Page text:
Dashboard at the top of the main feed with low actionability. The dashboard is located at the top of Facebook’s main feed and surfaces links to the Ad Settings and Facebook’s general settings page.

2. Actionability
We were interested in finding out whether users were open to high actionability interfaces because companies typically provide ad settings with low actionability, and users could have become used to it. However, our participants in the formative study preferred or were open to high actionability interfaces, which suggested that these designs were worth testing in our main study.

Low actionability. For interfaces with low actionability, we included two links: one to the Ad Settings tab of the Ad Preferences page where many ad privacy settings are located, and another link to the general settings page (figures above). We also considered Facebook’s original interface, which served as the control condition, as having low actionability.

High actionability. For interfaces with a high level of actionability, we included entry points to Facebook’s existing settings that are a mix of data privacy settings and ad content curation settings, which we considered the most important based on prior research (figures below).

Ad button/menu with high actionability. Compared to the ad menu with low actionability, this condition provides direct links to privacy controls that are currently located on Ad Settings and Facebook’s general settings page.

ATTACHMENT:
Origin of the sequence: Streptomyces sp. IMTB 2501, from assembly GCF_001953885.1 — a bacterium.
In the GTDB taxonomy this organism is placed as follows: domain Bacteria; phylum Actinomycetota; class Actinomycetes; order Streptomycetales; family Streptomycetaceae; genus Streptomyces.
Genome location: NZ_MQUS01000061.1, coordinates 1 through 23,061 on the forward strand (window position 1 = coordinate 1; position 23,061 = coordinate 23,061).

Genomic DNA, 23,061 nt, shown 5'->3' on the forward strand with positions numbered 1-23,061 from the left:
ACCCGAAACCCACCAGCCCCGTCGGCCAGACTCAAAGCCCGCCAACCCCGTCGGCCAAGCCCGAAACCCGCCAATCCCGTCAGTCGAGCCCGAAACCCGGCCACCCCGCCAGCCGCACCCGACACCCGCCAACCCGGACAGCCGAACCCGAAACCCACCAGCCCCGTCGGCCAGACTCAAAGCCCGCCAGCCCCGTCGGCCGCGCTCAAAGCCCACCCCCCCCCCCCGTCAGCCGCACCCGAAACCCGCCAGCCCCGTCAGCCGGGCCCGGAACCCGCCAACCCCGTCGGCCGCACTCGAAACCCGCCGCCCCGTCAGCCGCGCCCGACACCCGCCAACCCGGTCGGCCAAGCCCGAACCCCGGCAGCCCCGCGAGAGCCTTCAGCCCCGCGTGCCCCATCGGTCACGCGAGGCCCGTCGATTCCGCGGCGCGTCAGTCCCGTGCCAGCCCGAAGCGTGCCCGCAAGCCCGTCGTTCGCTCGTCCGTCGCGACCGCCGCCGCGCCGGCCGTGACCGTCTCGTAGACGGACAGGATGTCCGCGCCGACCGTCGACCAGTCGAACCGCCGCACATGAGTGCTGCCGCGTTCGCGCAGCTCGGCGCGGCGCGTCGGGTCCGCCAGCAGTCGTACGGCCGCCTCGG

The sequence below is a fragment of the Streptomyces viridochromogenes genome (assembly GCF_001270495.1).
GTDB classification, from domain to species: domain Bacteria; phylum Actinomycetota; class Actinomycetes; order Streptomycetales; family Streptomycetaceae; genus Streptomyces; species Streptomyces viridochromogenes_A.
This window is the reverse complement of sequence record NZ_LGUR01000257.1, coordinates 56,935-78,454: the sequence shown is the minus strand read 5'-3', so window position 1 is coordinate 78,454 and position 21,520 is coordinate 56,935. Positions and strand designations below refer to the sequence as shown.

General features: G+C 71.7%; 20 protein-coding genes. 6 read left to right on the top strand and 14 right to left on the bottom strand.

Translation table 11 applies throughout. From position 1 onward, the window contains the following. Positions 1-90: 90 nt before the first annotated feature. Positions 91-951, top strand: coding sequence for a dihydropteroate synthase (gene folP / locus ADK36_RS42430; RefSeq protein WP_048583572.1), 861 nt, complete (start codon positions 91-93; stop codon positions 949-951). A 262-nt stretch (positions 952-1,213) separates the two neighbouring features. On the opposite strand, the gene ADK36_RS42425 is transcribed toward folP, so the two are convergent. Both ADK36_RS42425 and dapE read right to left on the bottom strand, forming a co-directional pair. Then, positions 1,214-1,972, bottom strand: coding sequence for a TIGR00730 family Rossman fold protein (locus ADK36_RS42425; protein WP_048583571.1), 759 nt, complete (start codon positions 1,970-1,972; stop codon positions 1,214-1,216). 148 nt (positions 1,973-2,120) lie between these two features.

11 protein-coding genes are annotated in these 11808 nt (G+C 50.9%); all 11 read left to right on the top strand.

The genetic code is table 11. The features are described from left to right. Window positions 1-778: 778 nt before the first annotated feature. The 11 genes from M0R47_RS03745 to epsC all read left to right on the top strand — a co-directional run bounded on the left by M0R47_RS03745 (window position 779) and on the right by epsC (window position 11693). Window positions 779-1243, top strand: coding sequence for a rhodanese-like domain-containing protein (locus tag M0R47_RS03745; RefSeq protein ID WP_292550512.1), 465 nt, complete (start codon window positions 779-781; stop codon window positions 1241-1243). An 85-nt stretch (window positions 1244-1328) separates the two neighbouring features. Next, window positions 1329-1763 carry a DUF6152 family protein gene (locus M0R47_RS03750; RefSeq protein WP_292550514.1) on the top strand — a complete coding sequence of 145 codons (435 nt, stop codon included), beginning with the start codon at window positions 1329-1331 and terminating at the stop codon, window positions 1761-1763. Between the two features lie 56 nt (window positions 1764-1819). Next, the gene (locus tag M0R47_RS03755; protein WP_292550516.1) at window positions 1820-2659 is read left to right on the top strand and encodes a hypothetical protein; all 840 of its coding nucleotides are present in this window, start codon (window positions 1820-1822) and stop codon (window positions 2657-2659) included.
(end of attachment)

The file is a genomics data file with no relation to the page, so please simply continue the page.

Dashboard at the top of the main feed with high actionability. Compared to the feed dashboard with low actionability, this design provides direct links to privacy controls that are currently located on Ad Settings and Facebook’s general settings page.
Dashboard at the top of the main feed with high actionability. Compared to the feed dashboard with low actionability, this design provides direct links to privacy controls that are currently located on Ad Settings and Facebook’s general settings page.

Main study: Experiment on Facebook

We built a Chrome extension that augments the four types of designs on Facebook, so that we can measure our designs’ impact on user behavior and sentiment in a realistic setting. Then, we conducted an experiment on Facebook with 110 participants who installed the extension to experience one of our conditions. For the control condition, the Chrome extension did not augment any designs but only collected users’ behavioral data on Facebook.

Using the Chrome extension, we gathered participants’ behavioral data of clicks and page history only while they were browsing Facebook. Participants also answered survey questions so that we can measure their perceived usability of existing Facebook ad settings, perceived usability of augmented ad controls, and perception of Meta.

There were five conditions in total: control condition (Facebook, which is the baseline), ad menu with low actionability, ad menu with high actionability, feed dashboard with low actionability, feed dashboard with high actionability.